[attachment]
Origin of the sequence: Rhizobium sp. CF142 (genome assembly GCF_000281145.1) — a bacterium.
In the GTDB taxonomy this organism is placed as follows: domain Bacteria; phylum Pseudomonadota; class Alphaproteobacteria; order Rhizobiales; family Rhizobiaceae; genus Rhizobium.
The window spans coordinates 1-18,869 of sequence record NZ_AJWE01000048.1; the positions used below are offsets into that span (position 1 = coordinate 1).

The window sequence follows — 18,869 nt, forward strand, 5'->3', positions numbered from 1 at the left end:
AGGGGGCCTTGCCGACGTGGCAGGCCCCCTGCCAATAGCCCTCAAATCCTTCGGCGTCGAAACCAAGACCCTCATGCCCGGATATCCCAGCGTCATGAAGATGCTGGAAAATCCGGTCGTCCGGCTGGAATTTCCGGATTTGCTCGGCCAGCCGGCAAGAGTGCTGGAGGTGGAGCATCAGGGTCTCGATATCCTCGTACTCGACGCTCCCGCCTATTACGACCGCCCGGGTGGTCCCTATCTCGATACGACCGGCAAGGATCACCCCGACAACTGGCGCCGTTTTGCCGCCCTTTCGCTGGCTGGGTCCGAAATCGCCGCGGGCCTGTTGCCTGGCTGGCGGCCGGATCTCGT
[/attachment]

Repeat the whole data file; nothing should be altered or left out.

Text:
Origin of the sequence: Rhizobium sp. CF142 (genome assembly GCF_000281145.1) — a bacterium.
In the GTDB taxonomy this organism is placed as follows: domain Bacteria; phylum Pseudomonadota; class Alphaproteobacteria; order Rhizobiales; family Rhizobiaceae; genus Rhizobium.
The window spans coordinates 1-18,869 of sequence record NZ_AJWE01000048.1; the positions used below are offsets into that span (position 1 = coordinate 1).

The window sequence follows — 18,869 nt, forward strand, 5'->3', positions numbered from 1 at the left end:
AGGGGGCCTTGCCGACGTGGCAGGCCCCCTGCCAATAGCCCTCAAATCCTTCGGCGTCGAAACCAAGACCCTCATGCCCGGATATCCCAGCGTCATGAAGATGCTGGAAAATCCGGTCGTCCGGCTGGAATTTCCGGATTTGCTCGGCCAGCCGGCAAGAGTGCTGGAGGTGGAGCATCAGGGTCTCGATATCCTCGTACTCGACGCTCCCGCCTATTACGACCGCCCGGGTGGTCCCTATCTCGATACGACCGGCAAGGATCACCCCGACAACTGGCGCCGTTTTGCCGCCCTTTCGCTGGCTGGGTCCGAAATCGCCGCGGGCCTGTTGCCTGGCTGGCGGCCGGATCTCGT